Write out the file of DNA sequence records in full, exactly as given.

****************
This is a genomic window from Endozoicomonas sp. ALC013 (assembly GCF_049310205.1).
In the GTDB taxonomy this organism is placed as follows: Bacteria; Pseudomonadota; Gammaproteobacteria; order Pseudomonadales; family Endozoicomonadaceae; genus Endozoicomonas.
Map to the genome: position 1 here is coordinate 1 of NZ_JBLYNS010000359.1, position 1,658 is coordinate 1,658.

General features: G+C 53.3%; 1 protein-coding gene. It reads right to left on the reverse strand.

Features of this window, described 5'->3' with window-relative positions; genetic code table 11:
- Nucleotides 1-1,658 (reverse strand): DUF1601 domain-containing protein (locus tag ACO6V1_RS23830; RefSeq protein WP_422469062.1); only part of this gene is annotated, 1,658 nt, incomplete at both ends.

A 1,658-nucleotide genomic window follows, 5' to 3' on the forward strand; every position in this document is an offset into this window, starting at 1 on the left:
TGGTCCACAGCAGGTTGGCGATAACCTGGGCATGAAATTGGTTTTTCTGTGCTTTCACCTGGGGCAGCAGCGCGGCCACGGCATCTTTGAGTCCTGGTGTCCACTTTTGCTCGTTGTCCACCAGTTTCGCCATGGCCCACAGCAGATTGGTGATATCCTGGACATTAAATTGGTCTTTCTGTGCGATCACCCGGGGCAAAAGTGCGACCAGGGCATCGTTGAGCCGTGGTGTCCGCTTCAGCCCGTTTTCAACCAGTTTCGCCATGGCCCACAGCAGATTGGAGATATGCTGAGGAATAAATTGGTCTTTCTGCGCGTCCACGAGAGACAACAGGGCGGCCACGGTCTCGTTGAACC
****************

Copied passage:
This is a genomic window from Endozoicomonas sp. ALC013 (assembly GCF_049310205.1).
In the GTDB taxonomy this organism is placed as follows: Bacteria; Pseudomonadota; Gammaproteobacteria; order Pseudomonadales; family Endozoicomonadaceae; genus Endozoicomonas.
Map to the genome: position 1 here is coordinate 1 of NZ_JBLYNS010000359.1, position 1,658 is coordinate 1,658.

General features: G+C 53.3%; 1 protein-coding gene. It reads right to left on the reverse strand.

Features of this window, described 5'->3' with window-relative positions; genetic code table 11:
- Nucleotides 1-1,658 (reverse strand): DUF1601 domain-containing protein (locus tag ACO6V1_RS23830; RefSeq protein WP_422469062.1); only part of this gene is annotated, 1,658 nt, incomplete at both ends.

A 1,658-nucleotide genomic window follows, 5' to 3' on the forward strand; every position in this document is an offset into this window, starting at 1 on the left:
TGGTCCACAGCAGGTTGGCGATAACCTGGGCATGAAATTGGTTTTTCTGTGCTTTCACCTGGGGCAGCAGCGCGGCCACGGCATCTTTGAGTCCTGGTGTCCACTTTTGCTCGTTGTCCACCAGTTTCGCCATGGCCCACAGCAGATTGGTGATATCCTGGACATTAAATTGGTCTTTCTGTGCGATCACCCGGGGCAAAAGTGCGACCAGGGCATCGTTGAGCCGTGGTGTCCGCTTCAGCCCGTTTTCAACCAGTTTCGCCATGGCCCACAGCAGATTGGAGATATGCTGAGGAATAAATTGGTCTTTCTGCGCGTCCACGAGAGACAACAGGGCGGCCACGGTCTCGTTGAACC